Sufferigists: 5 Need to Know First Wave Feminists

In honor of the Forth of July – It seems like a great moment to identify some of the women who began the US fight for female independence:

Susan B. Anthony, a primary organizer, speaker, and writer for the 19th century women’s rights movement in the United States. she said,  “It was we, the people; not we, the white male citizens; nor yet we, the male citizens; but we, the whole people, who formed the Union,” and “It would be ridiculous to talk of male and female atmospheres, male and female springs or rains, male and female sunshine…. how much more ridiculous is it in relation to mind, to soul, to thought, where there is as undeniably no such thing as sex, to talk of male and female education and of male and female schools.”

Elizabeth Cady Stanton, Her Declaration of Sentiments, presented at the first women’s rights convention held in 1848 in Seneca Falls, New York, is often credited with initiating the first organized woman’s rights and woman’s suffrage movements in the United States. She said, “Because man and woman are the complement of one another, we need woman’s thought in national affairs to make a safe and stable government,” and “The heyday of woman’s life is the shady side of fifty.”

Ida B. Wells, was an African American journalist and an early leader in the civil rights movement. She documented the extent of lynching in the United States, and was also active in the women’s rights movement and the women’s suffrage movement. She said, “No nation, savage or civilized, save only the United States of America, has confessed its inability to protect its women save by hanging, shooting, and burning alleged offenders, and “The negro has suffered far more from the commission of this crime against the women of his race by white men than the white race has ever suffered through his crimes.”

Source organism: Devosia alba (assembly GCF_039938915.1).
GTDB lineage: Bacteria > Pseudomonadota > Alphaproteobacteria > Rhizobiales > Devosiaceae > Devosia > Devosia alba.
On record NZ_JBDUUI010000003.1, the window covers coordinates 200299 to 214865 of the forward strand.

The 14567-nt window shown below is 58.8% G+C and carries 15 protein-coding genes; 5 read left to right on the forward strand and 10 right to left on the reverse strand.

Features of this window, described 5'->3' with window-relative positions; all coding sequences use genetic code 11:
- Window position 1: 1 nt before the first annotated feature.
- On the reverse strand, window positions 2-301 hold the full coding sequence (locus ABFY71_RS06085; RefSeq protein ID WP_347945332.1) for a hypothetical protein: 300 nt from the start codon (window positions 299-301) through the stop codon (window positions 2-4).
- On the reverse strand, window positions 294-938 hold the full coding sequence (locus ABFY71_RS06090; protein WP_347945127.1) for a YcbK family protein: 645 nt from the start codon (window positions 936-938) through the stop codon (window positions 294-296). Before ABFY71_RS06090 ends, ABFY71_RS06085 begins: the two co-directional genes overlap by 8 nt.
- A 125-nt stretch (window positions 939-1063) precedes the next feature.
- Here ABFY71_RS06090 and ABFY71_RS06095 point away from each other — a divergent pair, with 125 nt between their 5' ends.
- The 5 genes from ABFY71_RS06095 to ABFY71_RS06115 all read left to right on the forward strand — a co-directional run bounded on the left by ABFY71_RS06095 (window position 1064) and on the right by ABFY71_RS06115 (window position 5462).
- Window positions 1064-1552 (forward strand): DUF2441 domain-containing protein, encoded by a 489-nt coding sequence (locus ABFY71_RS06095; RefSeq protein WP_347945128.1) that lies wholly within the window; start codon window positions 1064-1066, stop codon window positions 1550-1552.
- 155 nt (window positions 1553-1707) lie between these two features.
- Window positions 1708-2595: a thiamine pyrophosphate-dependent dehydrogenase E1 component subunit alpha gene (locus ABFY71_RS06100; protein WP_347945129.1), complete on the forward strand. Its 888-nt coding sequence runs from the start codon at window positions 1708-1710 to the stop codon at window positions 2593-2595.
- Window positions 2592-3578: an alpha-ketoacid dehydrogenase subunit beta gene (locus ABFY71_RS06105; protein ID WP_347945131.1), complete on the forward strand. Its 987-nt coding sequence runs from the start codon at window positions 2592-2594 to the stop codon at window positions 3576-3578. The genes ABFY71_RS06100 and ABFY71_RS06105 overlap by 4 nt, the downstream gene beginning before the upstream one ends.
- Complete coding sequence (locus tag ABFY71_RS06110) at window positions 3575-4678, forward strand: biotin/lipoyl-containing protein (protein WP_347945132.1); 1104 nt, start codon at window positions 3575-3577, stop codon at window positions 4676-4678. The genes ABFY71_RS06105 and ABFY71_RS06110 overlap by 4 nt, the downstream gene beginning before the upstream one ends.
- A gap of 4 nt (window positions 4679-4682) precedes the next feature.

Carrie Chapman Catt was a women’s suffrage leader who campaigned for the Nineteenth Amendment to the United States Constitution which gave U.S. women the right to vote in 1920. Catt served as president of the National American Woman Suffrage Association and was the founder of the League of Women Voters and the International Alliance of Women. She said, “This world taught woman nothing skillful and then said her work was valueless. It permitted her no opinions and said she did not know how to think. It forbade her to speak in public, and said the sex had no orators,” and “Just as the world war is no white man’s war, but every man’s war, so is the struggle for woman suffrage no white woman’s struggle, but every woman’s struggle.”

Alice Paul was an American suffragist and activist. Along with Lucy Burns and others, she led a successful campaign for women’s suffrage that resulted in the passage of the Nineteenth Amendment to the U.S. Constitution in 1920. Hillary Swank played her in Iron Jawed Angels.  (You should see this movie by the way.) She said, “I never doubted that equal rights was the right direction. Most reforms, most problems are complicated. But to me there is nothing complicated about ordinary equality,” and “Sometimes, if you wear suits for too long, it changes your ideology.”

And there were so many others! Lucretia Mott, Maud Humphrey, Mary Edith Campbell, Lucy Burns, Julia Ward Howe, Margaret Mitchell, Josephine St. Pierre Ruffin, Mary Church Terrell, Millicent Garret Fawcett

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